Inviting an au pair into the family home is a wonderful way to provide children with quality child care. Au pairs often form bonds with children that even full-time nannies may not be able to, and parents are often comforted by the knowledge that a child's au pair is a regular presence in their children's lives. However, inevitably, there must come a time when an au pair will leave the family home. This can be a period of adjustment, especially for younger children. Despite this, there are several things that parents can do to help their child transition from one au pair to another.
After finding a candidate through a reputable au pair agency, parents might want to consider inviting the prospective au pair to talk on Skype with the current au pair and children before arriving at the family's home. Introducing a new au pair to children when their current au pair is still with them can provide children with an extra sense of security, and can help kids perceive their new au pair as a friend of their present caregiver.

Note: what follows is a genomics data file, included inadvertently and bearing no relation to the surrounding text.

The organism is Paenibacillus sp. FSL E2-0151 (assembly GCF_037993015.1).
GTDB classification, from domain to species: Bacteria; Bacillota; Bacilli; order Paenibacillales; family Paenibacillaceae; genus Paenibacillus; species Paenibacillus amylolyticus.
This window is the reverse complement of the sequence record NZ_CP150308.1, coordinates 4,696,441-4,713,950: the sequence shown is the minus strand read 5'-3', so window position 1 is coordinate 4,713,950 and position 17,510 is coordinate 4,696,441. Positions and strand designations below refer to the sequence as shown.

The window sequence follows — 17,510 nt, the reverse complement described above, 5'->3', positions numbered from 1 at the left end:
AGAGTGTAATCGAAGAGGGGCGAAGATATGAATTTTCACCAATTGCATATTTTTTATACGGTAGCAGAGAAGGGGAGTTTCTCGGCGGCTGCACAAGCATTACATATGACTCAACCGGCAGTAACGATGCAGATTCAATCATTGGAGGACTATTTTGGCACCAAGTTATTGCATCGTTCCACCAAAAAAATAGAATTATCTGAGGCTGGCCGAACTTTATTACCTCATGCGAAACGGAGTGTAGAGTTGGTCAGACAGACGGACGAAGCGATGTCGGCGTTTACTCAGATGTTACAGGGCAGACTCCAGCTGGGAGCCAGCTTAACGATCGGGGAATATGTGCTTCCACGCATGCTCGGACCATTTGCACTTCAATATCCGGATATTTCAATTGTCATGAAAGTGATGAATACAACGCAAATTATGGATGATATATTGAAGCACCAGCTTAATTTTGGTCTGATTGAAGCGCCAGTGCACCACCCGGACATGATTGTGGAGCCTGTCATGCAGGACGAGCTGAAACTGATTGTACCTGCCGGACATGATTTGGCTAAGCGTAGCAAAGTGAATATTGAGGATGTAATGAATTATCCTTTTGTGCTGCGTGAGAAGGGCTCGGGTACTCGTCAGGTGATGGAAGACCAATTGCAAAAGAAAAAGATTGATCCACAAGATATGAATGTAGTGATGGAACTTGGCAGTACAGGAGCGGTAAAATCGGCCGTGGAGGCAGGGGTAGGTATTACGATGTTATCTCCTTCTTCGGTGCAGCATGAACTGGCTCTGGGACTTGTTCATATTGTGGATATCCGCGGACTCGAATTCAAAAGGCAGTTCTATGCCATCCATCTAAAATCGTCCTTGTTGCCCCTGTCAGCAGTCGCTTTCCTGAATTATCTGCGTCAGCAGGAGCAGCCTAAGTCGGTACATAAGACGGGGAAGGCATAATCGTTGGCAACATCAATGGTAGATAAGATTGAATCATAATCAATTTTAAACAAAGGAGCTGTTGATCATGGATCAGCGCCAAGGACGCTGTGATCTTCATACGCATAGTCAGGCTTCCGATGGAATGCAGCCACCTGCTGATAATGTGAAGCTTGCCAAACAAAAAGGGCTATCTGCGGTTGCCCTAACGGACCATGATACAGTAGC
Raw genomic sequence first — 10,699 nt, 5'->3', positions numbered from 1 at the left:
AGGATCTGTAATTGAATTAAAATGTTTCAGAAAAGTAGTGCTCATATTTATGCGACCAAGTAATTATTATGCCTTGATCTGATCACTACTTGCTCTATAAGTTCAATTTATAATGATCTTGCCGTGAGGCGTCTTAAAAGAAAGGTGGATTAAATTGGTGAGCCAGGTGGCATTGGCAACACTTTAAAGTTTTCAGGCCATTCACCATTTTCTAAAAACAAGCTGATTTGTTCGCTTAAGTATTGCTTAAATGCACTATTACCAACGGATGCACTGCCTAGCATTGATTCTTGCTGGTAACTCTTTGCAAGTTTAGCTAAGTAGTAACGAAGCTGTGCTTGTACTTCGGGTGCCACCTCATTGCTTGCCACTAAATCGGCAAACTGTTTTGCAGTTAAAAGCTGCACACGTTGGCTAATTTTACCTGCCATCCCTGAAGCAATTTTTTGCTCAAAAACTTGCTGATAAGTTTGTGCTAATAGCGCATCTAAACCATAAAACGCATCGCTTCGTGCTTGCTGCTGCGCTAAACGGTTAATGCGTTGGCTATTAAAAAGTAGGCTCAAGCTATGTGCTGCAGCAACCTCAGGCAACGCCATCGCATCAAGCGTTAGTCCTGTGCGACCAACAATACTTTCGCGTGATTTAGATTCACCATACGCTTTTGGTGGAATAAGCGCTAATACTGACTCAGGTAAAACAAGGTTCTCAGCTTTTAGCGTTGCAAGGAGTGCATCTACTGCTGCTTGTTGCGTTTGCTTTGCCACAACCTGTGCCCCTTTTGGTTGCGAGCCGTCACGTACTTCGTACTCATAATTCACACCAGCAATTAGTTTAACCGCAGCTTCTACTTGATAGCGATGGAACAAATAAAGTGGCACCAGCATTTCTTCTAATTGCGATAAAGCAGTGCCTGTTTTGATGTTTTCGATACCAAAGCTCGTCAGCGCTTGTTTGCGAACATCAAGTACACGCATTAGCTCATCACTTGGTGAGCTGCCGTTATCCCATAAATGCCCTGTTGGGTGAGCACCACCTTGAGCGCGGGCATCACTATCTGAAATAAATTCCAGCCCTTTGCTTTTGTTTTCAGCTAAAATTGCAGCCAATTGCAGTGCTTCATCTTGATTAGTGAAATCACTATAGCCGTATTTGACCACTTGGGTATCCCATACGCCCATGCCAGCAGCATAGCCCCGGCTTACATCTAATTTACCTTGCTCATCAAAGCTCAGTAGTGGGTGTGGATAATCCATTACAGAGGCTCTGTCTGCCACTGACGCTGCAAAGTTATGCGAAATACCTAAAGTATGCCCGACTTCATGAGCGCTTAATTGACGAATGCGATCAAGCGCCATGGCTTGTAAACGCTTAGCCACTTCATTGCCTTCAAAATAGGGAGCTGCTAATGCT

It is also important for parents to make a methodical transition. Slowly passing increasing levels of responsibility to the new au pair instead of making an instant change to a new authority figure will ease the relationship between the au pair and their children. During the adjustment period, mom and dad may want to spend a little extra time with their kids in the presence of their new au pair, and help them accept the new disciplinary roles. This approach can reinforce the concept that the new au pair is in charge, and that parents approve of her or his methods.
Some au pairs will be more experienced than others. Child care professionals who have worked for several families may be more familiar with the process of adjustment and how difficult it can be on children. If children do not immediately take to their new au pair, it can be worthwhile to spend more time together as a family to establish a greater sense of trust and build on the familiarity that is necessary for stronger bonds to form.
It is important that kids be given the chance to express their feelings, and parents should remember that this transition will likely have a greater impact on their children than it does on them.